Morning News Briefs: Monday, June 11th, 2018
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Man's Mental Condition, Past Cited In Capital Resentencing
North Carolina's highest court has vacated the death sentence of a man found to have killed and decapitated his wife because the trial judge didn't tell jurors formally to consider evidence of his mental condition and childhood in war-torn El Salvador.
The state Supreme Court ordered Friday a resentencing hearing for Juan Carlos Rodriguez of Winston-Salem, who was convicted of first-degree murder and first-degree kidnapping in the 2010 death of his wife.
The justices let stand his convictions. The majority in the 5-2 decision determined Rodriguez's mental limitations and struggles should have been a mitigating factor in impairing his ability to fully comprehend his conduct.
Lawyers: North Carolina Law Punishing Felons Who Vote Is Racist
Lawyers for five convicted felons accused of voting in North Carolina in 2016 before their civil rights were fully restored say charges should be dropped because the state law is racist and overwhelmingly affects black people.
The Southern Coalition for Social Justice in Durham filed requests Friday for judges to dismiss charges that could result in new felony convictions for the five Alamance County residents. State law requires that convicted felons complete probation periods before they can vote again.
Attorneys contend the law punishing illegal voting with a new felony was passed in 1901 during the Jim Crow period to suppress voting by blacks.
NC Police Could Get Access To Painkiller Prescription Data
A proposal in North Carolina's legislature would let law officers access a statewide database recording who is prescribing controlled drugs from morphine to codeine.
The News & Observer reports the move is part of the General Assembly's efforts to grapple with the opioid epidemic. State officials say more than 13,000 North Carolinians have died from opioid-related overdoses since 1999.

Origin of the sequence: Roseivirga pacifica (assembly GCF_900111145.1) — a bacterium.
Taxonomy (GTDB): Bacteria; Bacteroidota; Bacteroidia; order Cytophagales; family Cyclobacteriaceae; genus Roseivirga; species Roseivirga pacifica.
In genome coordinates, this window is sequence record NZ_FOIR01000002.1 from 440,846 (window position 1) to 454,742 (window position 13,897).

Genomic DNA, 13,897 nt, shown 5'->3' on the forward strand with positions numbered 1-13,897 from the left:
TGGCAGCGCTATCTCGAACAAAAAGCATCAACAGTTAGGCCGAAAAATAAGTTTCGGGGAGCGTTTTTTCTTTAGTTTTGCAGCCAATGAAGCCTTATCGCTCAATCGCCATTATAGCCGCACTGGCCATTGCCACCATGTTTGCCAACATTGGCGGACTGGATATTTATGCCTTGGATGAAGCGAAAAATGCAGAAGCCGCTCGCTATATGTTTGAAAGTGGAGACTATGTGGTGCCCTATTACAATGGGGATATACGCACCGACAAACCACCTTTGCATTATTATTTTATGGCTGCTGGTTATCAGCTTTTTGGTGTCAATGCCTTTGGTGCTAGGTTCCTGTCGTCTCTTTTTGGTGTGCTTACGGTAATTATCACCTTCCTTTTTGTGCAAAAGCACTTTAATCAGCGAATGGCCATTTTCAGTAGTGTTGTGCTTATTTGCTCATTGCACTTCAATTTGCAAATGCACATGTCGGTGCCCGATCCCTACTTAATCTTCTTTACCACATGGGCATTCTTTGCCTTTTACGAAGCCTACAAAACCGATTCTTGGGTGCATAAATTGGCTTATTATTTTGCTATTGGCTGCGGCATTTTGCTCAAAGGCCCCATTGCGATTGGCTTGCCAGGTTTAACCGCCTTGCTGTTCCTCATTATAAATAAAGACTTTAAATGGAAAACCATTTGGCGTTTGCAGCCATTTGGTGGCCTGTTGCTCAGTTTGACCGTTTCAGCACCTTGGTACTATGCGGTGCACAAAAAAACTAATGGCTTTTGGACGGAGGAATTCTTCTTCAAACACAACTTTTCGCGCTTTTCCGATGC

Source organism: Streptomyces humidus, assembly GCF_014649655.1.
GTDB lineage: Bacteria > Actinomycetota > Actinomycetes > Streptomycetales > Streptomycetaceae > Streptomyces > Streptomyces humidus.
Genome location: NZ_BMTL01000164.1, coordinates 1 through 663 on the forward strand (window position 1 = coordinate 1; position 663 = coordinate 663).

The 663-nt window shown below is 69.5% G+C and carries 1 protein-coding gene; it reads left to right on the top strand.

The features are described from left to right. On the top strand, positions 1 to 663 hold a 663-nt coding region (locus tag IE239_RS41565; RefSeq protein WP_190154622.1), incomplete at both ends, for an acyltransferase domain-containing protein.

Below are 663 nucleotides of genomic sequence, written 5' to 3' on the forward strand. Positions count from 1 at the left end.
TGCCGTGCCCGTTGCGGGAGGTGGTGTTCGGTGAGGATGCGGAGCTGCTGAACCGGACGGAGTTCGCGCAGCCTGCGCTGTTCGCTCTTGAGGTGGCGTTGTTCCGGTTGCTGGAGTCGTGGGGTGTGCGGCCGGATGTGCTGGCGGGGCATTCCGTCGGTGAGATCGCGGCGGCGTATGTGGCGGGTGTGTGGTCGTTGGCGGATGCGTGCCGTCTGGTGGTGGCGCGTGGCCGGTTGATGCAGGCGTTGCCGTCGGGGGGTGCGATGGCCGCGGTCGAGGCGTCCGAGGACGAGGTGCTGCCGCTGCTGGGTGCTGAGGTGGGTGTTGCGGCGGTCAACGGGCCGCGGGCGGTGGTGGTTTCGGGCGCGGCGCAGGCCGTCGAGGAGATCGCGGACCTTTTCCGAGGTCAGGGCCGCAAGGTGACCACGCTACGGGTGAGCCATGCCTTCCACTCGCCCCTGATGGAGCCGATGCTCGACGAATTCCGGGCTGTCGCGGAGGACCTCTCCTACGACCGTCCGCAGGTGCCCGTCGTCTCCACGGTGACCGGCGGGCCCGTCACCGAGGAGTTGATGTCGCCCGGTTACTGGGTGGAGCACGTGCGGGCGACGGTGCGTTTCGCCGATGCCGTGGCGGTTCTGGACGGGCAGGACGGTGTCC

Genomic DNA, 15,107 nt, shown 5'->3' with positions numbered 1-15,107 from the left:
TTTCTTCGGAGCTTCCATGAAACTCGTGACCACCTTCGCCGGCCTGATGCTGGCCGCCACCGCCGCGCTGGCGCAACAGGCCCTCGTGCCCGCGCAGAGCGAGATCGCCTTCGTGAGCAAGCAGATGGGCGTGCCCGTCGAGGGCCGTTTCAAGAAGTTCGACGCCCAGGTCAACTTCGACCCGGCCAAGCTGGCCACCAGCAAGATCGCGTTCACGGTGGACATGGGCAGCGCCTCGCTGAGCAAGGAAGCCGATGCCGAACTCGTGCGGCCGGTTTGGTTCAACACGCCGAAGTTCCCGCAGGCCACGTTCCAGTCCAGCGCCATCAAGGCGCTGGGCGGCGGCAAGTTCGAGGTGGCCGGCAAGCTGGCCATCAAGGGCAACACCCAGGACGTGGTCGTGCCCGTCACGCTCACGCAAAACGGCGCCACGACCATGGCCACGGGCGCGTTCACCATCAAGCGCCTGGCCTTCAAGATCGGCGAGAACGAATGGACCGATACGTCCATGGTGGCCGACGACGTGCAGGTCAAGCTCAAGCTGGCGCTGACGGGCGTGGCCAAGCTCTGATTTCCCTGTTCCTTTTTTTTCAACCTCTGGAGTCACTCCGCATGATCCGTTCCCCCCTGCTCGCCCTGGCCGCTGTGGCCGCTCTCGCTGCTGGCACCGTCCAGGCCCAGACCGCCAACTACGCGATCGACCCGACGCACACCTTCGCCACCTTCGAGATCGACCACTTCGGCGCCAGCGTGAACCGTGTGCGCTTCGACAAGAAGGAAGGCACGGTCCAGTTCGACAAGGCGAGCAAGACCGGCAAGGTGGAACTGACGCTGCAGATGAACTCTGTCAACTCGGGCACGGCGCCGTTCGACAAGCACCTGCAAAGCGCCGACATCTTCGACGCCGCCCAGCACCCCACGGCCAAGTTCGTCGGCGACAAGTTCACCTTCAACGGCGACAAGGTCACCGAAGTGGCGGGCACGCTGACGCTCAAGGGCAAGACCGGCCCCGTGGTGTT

The database exists to see if a patient is getting controlled substances from multiple doctors.
District Attorney On Trial After Hiring Fellow DA's Wife
A former district attorney is acting as his own lawyer as he stands trial on felony charges. Prosecutors say he hired a fellow district attorney's wife and paid her when she didn't work.
Wallace Bradsher is attacking the credibility of almost every witness, from the woman he hired to her district attorney husband and the State Bureau of Investigation agent assigned to the case.
Prosecutors say Bradsher was chief prosecutor in Person and Caswell counties when he arranged with then-Rockingham County District Attorney Craig Blitzer to hire each other's wives to get around an ethics law.
Blitzer pleaded guilty in a deal where if he testified against Bradsher and stayed out of trouble, the plea would disappear.
Water Gun Fight At Triad Escalates To Arrest
Authorities say they arrested a 17-year-old Triad high school student after he attacked a school employee and police officer during a water gun and water balloon fight.
Winston-Salem Police said about 150 students left the cafeteria of Glenn High School at lunch Friday and began fighting with water balloons and water guns.
Police say the one student tried to spray the school employee in the face with the water gun and became mad and began assaulting the staff member who was trying to take the water gun away.
Police said in a news release the student also attacked a police officer trying to stop him.
Salmonella Linked To Pre-Cut Melon Sickens 60 In Midwest
Health officials say a salmonella outbreak linked to pre-cut melon has sickened 60 people in five Midwestern states.
The Centers for Disease Control and Prevention says Caito Foods LLC on Friday recalled pre-cut watermelon, honeydew melon, cantaloupe and fruit medleys containing at least one of those melons that were produced at its facility in Indianapolis.
It says the five states where people were sickened are Illinois, Indiana, Michigan, Missouri and Ohio. The CDC says the fruit was also distributed to stores in Georgia, Kentucky and North Carolina. It was sold in clear plastic clamshell containers at Costco, Jay C, Kroger, Payless, Owen's, Sprouts, Trader Joe's, Walgreens, Walmart and Whole Foods/Amazon.
Officials say people should throw away or return recalled products.